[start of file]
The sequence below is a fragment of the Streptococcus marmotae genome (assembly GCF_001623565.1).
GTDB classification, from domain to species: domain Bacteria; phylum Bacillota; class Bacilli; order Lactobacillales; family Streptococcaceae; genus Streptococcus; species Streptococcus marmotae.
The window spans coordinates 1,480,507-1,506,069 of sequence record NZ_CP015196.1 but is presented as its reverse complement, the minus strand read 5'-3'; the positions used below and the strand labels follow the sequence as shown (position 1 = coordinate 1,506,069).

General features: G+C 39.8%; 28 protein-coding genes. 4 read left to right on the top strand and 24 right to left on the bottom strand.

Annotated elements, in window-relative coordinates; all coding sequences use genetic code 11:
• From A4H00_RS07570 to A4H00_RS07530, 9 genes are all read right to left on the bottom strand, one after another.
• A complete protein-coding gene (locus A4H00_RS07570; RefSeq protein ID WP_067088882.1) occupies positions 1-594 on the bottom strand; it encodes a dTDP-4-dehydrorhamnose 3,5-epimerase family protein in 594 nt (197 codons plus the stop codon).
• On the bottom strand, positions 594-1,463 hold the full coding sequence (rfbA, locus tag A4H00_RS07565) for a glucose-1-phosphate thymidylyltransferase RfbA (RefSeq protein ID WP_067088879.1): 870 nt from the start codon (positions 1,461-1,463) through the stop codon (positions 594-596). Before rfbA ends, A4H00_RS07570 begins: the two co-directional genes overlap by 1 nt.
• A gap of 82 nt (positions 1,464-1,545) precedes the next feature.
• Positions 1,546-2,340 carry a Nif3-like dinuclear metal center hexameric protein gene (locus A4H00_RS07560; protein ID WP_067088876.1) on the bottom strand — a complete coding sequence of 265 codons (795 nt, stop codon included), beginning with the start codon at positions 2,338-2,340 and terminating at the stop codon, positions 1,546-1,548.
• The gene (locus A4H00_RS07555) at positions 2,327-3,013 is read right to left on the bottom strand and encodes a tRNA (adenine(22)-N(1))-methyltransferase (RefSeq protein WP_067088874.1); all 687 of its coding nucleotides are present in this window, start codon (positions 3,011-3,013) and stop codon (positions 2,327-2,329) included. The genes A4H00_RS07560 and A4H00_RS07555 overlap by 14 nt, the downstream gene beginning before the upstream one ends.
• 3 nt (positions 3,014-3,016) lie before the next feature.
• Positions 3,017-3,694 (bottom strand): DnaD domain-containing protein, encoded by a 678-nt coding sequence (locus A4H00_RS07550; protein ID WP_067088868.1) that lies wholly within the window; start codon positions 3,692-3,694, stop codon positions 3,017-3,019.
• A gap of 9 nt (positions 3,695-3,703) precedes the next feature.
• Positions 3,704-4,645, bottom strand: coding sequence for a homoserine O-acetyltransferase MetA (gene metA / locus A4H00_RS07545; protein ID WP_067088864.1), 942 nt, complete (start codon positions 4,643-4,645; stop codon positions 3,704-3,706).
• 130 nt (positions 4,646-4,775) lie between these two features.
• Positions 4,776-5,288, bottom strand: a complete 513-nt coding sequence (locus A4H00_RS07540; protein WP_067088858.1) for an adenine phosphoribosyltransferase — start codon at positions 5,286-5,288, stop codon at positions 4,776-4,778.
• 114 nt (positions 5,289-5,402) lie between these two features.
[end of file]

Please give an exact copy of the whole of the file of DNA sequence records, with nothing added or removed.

The sequence below is a fragment of the Streptococcus marmotae genome (assembly GCF_001623565.1).
GTDB classification, from domain to species: domain Bacteria; phylum Bacillota; class Bacilli; order Lactobacillales; family Streptococcaceae; genus Streptococcus; species Streptococcus marmotae.
The window spans coordinates 1,480,507-1,506,069 of sequence record NZ_CP015196.1 but is presented as its reverse complement, the minus strand read 5'-3'; the positions used below and the strand labels follow the sequence as shown (position 1 = coordinate 1,506,069).

General features: G+C 39.8%; 28 protein-coding genes. 4 read left to right on the top strand and 24 right to left on the bottom strand.

Annotated elements, in window-relative coordinates; all coding sequences use genetic code 11:
• From A4H00_RS07570 to A4H00_RS07530, 9 genes are all read right to left on the bottom strand, one after another.
• A complete protein-coding gene (locus A4H00_RS07570; RefSeq protein ID WP_067088882.1) occupies positions 1-594 on the bottom strand; it encodes a dTDP-4-dehydrorhamnose 3,5-epimerase family protein in 594 nt (197 codons plus the stop codon).
• On the bottom strand, positions 594-1,463 hold the full coding sequence (rfbA, locus tag A4H00_RS07565) for a glucose-1-phosphate thymidylyltransferase RfbA (RefSeq protein ID WP_067088879.1): 870 nt from the start codon (positions 1,461-1,463) through the stop codon (positions 594-596). Before rfbA ends, A4H00_RS07570 begins: the two co-directional genes overlap by 1 nt.
• A gap of 82 nt (positions 1,464-1,545) precedes the next feature.
• Positions 1,546-2,340 carry a Nif3-like dinuclear metal center hexameric protein gene (locus A4H00_RS07560; protein ID WP_067088876.1) on the bottom strand — a complete coding sequence of 265 codons (795 nt, stop codon included), beginning with the start codon at positions 2,338-2,340 and terminating at the stop codon, positions 1,546-1,548.
• The gene (locus A4H00_RS07555) at positions 2,327-3,013 is read right to left on the bottom strand and encodes a tRNA (adenine(22)-N(1))-methyltransferase (RefSeq protein WP_067088874.1); all 687 of its coding nucleotides are present in this window, start codon (positions 3,011-3,013) and stop codon (positions 2,327-2,329) included. The genes A4H00_RS07560 and A4H00_RS07555 overlap by 14 nt, the downstream gene beginning before the upstream one ends.
• 3 nt (positions 3,014-3,016) lie before the next feature.
• Positions 3,017-3,694 (bottom strand): DnaD domain-containing protein, encoded by a 678-nt coding sequence (locus A4H00_RS07550; protein ID WP_067088868.1) that lies wholly within the window; start codon positions 3,692-3,694, stop codon positions 3,017-3,019.
• A gap of 9 nt (positions 3,695-3,703) precedes the next feature.
• Positions 3,704-4,645, bottom strand: coding sequence for a homoserine O-acetyltransferase MetA (gene metA / locus A4H00_RS07545; protein ID WP_067088864.1), 942 nt, complete (start codon positions 4,643-4,645; stop codon positions 3,704-3,706).
• 130 nt (positions 4,646-4,775) lie between these two features.
• Positions 4,776-5,288, bottom strand: a complete 513-nt coding sequence (locus A4H00_RS07540; protein WP_067088858.1) for an adenine phosphoribosyltransferase — start codon at positions 5,286-5,288, stop codon at positions 4,776-4,778.
• 114 nt (positions 5,289-5,402) lie between these two features.